CUPID Studio: Flexibility is Key

Guest Blogger Will Stiefel ’13

With every client project, there are always obstacles to overcome. Throughout my experience working with clients, both in CUPID and internships, I have learned that you can never assume work will get done exactly as planned. In PWR’s CUPID Studio class, we spend almost the entire semester working with a client in order to complete a specific task for him or her. In the early steps of the project, it is always best to outline what you and your group plan to accomplish by a certain date. This scheduling of events, at first, seems easy and unquestionably doable. Yet, over the course of your work, many things will inevitably change.

When things do begin to change within a client project, stay calm and focused and do not worry that your work is not going exactly as planned. If anything these snags in the process of a project are more similar to post-graduate work than any other assignments you may have throughout your studies. That is what makes them valuable and essential for preparing you to work with others once you are out of school. The only way to learn how to overcome a problem is to first encounter one. Currently, in CUPID Studio we are working with a client who we have not had very strong communication with throughout the semester. Due to slow email conversation and lack of face-to-face communication, we have struggled to clarify exactly what our client is looking for from our team.  Initially, we had a distinct idea of what we were expected to do, but as time went on things changed. Different tasks were added, and other parts of our task were a little bit too hazy.

Instead of becoming overly upset or frustrated in this situation, we knew we had to remain professional. We still had promised our client the completion of the project, so we needed to remain persistent in our attempts to meet this goal. Therefore, we had to come to terms with our struggling means of communication. We decided to use various methods to reach out to our client, and eventually both parties were on the same wavelength about what was expected from each other.  Although you may assume that a client is most heavily focused on what task you may be doing for them, there is a good chance he or she has many other important things going on. In a time-restrained, client scenario there is no room to sit back and wait on the client to give you what you need. If you do not have what you need when you need it, then flexibility becomes an essential trait to the process. Our group encountered a situation along these lines and decided to make positive steps toward overcoming it rather than waiting around in frustration.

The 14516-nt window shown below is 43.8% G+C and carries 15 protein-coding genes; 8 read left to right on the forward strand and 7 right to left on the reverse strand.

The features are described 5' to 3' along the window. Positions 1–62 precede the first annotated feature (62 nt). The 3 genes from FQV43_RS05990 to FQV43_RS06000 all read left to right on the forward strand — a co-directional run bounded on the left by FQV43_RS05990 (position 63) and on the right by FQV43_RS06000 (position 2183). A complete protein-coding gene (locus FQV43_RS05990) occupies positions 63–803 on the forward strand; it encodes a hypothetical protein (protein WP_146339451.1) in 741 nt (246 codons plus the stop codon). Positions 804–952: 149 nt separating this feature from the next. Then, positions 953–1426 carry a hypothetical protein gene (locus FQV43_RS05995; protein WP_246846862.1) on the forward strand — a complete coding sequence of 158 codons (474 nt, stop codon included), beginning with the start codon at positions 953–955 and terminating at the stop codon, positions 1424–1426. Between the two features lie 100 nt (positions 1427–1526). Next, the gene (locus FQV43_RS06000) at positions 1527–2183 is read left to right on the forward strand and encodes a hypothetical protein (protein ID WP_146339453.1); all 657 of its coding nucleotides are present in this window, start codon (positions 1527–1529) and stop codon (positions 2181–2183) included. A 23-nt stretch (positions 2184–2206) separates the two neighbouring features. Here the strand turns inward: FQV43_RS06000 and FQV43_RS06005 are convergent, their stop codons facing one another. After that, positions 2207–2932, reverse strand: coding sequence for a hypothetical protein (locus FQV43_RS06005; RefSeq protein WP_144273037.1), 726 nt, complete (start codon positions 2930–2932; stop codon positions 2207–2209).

Therefore, we began completing every other part of our task that did not rely on information from our client such a working on a design template to which we could later add information. By the time the information did arrive, we did not feel overly pressured to meet our deadline. We knew we had already completed other tasks, thereby budgeting for time to add the initial information.

Currently we are in the process of completing our project, but in an entirely different fashion than we initially predicted. These situations always prove to be the most challenging, but also provide the best learning experiences.

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